Spry said the safety of people, such as employees and customers, should be the first procedure. The plan should next address how to protect your property and business records.
"Make preparations in advance to potentially change locations or outsource manufacturing, distribution, sales operations, and administrative functions to help reduce losses. Train employees in the disaster plan procedures to ensure they all know what to do in case a disaster strikes unexpectedly," Spry said.
The Federal Emergency Management Agency, or FEMA, also has a dedicated website for hurricane preparedness.
3. Check Insurance Policies
Scott Spencer, senior vice president of Chubb Personal Insurance, said homeowner's policies usually do not cover loss due to flooding, but coverage can be purchased from the federal government. Homeowners can ask their agents about the details or contact the National Flood Insurance Program at 1-800-427-4661.
He said it is important to review your homeowners policy with your agent or broker so you understand the amount you will receive in the event of a covered loss, and whether it will be adequate to rebuild your home.
He also advised homeowners to know the amount of a deductible and any special provisions in the policy such as wind exclusions. And include your insurance company's toll free claim number and insurance agent's phone number in your emergency evacuation kit.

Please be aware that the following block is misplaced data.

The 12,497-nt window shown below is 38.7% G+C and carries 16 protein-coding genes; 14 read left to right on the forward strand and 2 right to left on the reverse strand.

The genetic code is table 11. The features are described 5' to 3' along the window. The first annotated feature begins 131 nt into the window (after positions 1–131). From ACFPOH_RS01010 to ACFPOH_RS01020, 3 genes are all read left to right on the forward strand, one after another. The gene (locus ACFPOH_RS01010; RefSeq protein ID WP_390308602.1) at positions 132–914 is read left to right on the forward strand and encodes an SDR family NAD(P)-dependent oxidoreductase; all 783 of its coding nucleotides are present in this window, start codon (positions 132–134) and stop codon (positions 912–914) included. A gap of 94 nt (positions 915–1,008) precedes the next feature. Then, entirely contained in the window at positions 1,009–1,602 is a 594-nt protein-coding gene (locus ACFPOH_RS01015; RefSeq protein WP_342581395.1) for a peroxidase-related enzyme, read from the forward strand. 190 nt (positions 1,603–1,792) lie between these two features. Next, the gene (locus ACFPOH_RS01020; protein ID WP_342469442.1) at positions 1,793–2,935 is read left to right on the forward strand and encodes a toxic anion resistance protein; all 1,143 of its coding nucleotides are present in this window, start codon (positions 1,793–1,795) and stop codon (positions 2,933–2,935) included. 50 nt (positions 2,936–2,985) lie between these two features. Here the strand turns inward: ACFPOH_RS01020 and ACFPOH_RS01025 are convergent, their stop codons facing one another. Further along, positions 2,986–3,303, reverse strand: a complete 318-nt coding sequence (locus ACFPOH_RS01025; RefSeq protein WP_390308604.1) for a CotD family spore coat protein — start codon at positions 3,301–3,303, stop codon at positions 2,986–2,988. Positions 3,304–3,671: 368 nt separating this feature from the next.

"Know your responsibilities, such as installing shutters, making arrangements to have your home secured if you are away, and verifying that emergency generators and sump pumps are functioning," Spencer said.
Spry cautions that homeowners and business owners should never fully rely on an insurance policy.
"The main point is that these are only insurance policies," she said. "Treat your property and business as if you had no insurance. Insurance is not the 'end all, be all' to save a business."
4. Assess Your House for Vulnerabilities
Rochman advises homeowners to check for potential problem areas of a house in case of a disaster.
"Take a walk around outside, look at old or damaged trees that are overhanging or can fall on your roof. And trim your trees," she said.
You should also make sure the roof does not have holes or is missing shingles. To safeguard against strong winds, you may have to nail down new shingles.
"Look at lawn furniture, fountains, play equipment that could become projectiles and slam into your house with the wind," he said.